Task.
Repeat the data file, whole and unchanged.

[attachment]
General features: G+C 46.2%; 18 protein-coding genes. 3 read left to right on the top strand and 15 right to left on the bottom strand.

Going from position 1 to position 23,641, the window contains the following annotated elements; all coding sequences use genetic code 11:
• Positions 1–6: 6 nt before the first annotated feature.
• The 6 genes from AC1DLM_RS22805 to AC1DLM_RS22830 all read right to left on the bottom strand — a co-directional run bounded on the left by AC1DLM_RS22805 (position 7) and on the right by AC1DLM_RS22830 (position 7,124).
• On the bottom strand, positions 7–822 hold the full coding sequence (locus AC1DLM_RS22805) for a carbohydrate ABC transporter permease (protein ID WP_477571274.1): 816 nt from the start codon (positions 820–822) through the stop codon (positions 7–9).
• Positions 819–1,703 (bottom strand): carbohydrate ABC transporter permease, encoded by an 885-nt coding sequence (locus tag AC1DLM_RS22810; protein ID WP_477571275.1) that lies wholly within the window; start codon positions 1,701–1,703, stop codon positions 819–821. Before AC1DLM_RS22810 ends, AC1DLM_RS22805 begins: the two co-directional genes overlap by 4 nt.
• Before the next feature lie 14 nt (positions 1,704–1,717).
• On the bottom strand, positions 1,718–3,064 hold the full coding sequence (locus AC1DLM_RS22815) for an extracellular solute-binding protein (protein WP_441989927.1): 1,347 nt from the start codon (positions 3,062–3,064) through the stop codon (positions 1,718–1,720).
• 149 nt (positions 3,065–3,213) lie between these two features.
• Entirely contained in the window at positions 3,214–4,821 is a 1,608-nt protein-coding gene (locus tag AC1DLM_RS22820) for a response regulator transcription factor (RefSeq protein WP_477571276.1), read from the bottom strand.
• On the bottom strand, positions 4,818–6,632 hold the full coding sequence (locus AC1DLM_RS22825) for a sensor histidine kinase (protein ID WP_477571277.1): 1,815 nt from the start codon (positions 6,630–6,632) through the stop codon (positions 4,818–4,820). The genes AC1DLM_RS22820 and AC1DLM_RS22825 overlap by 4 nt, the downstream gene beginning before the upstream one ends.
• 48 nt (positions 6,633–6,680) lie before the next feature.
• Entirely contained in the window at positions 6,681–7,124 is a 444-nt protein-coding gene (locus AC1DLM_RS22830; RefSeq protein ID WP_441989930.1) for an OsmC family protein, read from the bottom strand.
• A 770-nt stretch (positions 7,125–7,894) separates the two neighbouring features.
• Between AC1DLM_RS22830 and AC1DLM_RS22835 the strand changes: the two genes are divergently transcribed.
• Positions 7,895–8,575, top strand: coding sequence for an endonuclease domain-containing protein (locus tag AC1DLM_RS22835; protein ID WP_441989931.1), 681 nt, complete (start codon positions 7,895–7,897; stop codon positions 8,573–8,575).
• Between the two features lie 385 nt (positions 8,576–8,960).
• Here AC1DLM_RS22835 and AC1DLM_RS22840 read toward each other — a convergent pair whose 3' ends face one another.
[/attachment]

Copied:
General features: G+C 46.2%; 18 protein-coding genes. 3 read left to right on the top strand and 15 right to left on the bottom strand.

Going from position 1 to position 23,641, the window contains the following annotated elements; all coding sequences use genetic code 11:
• Positions 1–6: 6 nt before the first annotated feature.
• The 6 genes from AC1DLM_RS22805 to AC1DLM_RS22830 all read right to left on the bottom strand — a co-directional run bounded on the left by AC1DLM_RS22805 (position 7) and on the right by AC1DLM_RS22830 (position 7,124).
• On the bottom strand, positions 7–822 hold the full coding sequence (locus AC1DLM_RS22805) for a carbohydrate ABC transporter permease (protein ID WP_477571274.1): 816 nt from the start codon (positions 820–822) through the stop codon (positions 7–9).
• Positions 819–1,703 (bottom strand): carbohydrate ABC transporter permease, encoded by an 885-nt coding sequence (locus tag AC1DLM_RS22810; protein ID WP_477571275.1) that lies wholly within the window; start codon positions 1,701–1,703, stop codon positions 819–821. Before AC1DLM_RS22810 ends, AC1DLM_RS22805 begins: the two co-directional genes overlap by 4 nt.
• Before the next feature lie 14 nt (positions 1,704–1,717).
• On the bottom strand, positions 1,718–3,064 hold the full coding sequence (locus AC1DLM_RS22815) for an extracellular solute-binding protein (protein WP_441989927.1): 1,347 nt from the start codon (positions 3,062–3,064) through the stop codon (positions 1,718–1,720).
• 149 nt (positions 3,065–3,213) lie between these two features.
• Entirely contained in the window at positions 3,214–4,821 is a 1,608-nt protein-coding gene (locus tag AC1DLM_RS22820) for a response regulator transcription factor (RefSeq protein WP_477571276.1), read from the bottom strand.
• On the bottom strand, positions 4,818–6,632 hold the full coding sequence (locus AC1DLM_RS22825) for a sensor histidine kinase (protein ID WP_477571277.1): 1,815 nt from the start codon (positions 6,630–6,632) through the stop codon (positions 4,818–4,820). The genes AC1DLM_RS22820 and AC1DLM_RS22825 overlap by 4 nt, the downstream gene beginning before the upstream one ends.
• 48 nt (positions 6,633–6,680) lie before the next feature.
• Entirely contained in the window at positions 6,681–7,124 is a 444-nt protein-coding gene (locus AC1DLM_RS22830; RefSeq protein ID WP_441989930.1) for an OsmC family protein, read from the bottom strand.
• A 770-nt stretch (positions 7,125–7,894) separates the two neighbouring features.
• Between AC1DLM_RS22830 and AC1DLM_RS22835 the strand changes: the two genes are divergently transcribed.
• Positions 7,895–8,575, top strand: coding sequence for an endonuclease domain-containing protein (locus tag AC1DLM_RS22835; protein ID WP_441989931.1), 681 nt, complete (start codon positions 7,895–7,897; stop codon positions 8,573–8,575).
• Between the two features lie 385 nt (positions 8,576–8,960).
• Here AC1DLM_RS22835 and AC1DLM_RS22840 read toward each other — a convergent pair whose 3' ends face one another.